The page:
A Skeptic’s Arguement For Free Will

I’ve been reading a book called 13 things that don’t make sense – baffling scientific mysteries – by Michael Brooks and one of the chapters is Free Will.

The evidence we have so far, leans towards no free will; that we are just brain machines.

One of the more compelling proof for no free will, is that if a person exposes various parts of your brain to an electro-magnetic field, your body parts will move – a hand, finger, leg, arm – the part dependent on the intensity and location of the current.

The person waving the device has control of your body, totally.

By using less current that would result in actual movement, subjects reported the urge to move some part of their body, and by increasing the power, the body part actually moves.

Other tests show brain activity 350 milliseconds in advance of actual movement.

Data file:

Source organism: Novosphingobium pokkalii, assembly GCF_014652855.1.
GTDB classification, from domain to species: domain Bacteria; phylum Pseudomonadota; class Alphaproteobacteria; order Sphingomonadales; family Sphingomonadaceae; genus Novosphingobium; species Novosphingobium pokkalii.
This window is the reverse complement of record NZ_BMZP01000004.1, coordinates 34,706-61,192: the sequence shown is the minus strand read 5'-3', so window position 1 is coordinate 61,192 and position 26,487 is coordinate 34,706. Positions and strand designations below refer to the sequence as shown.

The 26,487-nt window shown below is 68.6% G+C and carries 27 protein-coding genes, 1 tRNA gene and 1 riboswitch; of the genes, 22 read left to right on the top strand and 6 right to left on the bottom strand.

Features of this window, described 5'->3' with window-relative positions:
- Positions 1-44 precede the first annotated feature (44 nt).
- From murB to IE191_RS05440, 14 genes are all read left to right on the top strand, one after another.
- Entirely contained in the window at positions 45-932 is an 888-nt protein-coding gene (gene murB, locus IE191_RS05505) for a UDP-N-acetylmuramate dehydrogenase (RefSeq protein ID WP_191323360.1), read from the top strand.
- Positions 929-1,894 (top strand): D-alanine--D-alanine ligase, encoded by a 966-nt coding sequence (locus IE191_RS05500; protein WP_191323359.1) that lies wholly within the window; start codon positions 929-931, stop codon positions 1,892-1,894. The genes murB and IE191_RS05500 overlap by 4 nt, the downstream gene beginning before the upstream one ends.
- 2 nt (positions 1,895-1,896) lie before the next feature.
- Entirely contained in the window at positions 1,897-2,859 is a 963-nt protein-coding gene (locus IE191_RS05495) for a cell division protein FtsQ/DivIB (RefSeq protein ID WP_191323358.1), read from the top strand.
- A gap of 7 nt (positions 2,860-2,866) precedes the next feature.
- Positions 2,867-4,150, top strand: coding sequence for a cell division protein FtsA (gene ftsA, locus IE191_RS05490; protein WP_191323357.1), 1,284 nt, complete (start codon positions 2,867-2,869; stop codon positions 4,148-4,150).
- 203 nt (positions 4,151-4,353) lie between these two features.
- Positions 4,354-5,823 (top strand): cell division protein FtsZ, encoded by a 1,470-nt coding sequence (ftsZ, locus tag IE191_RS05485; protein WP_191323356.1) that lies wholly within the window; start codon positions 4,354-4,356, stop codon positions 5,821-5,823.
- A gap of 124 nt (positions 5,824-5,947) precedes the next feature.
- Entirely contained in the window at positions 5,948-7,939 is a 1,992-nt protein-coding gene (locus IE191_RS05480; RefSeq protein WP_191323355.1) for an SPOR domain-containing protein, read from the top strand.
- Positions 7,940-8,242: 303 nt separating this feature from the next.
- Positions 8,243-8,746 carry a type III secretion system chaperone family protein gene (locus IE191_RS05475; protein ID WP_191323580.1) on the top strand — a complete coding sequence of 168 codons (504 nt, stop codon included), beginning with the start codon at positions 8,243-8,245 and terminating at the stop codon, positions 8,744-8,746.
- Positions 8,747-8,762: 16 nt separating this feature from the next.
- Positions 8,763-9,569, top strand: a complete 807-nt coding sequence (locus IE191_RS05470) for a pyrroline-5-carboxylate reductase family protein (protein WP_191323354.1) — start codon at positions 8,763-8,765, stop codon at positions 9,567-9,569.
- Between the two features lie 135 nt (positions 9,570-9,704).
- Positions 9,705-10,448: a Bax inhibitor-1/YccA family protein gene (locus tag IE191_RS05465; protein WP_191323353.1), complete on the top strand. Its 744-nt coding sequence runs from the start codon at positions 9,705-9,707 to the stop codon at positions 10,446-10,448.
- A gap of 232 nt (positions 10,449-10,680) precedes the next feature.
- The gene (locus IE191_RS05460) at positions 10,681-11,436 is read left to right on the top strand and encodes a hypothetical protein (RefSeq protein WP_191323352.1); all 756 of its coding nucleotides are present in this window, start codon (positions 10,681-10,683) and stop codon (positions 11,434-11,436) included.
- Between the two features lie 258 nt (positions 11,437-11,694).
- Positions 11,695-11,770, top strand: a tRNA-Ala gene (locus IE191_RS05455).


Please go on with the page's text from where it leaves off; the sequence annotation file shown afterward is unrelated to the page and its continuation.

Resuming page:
So it appears that consciousness is a trick the brain plays on itself in order to avoid dealing with the cognitive dissonance of being self aware as an entity, but not self aware of brain functioning.

But the idea that we are brainbots, is disturbing, and it’s an aspect of consciousness to be unware of the brain’s importance to being exactly who and what we are. Especially when you consider that brain injuries cause major personality changes.

We reduce the brain to just another organ, and maintain the illusion that we are something else, something spiritual or energy matric that in inhabiting the body and brain, that somehoe the brain is what connects the pure spirit self with the physical meatbag body, that the brain is both the operating system of the body, and what connects the matter body with the energy self.

Our bodies become the mechanical devices that transports our brains to where there’s food, shelter and other brains to interact with, because we don’t want to be just the clever animal or meatbag supporting the grey glob.

This cognitive dissonance of not wanting to be just a brainbot is likely why so many people cling to being godbots – that something higher makes us more than a brainbot animal, but imbues us with specialness.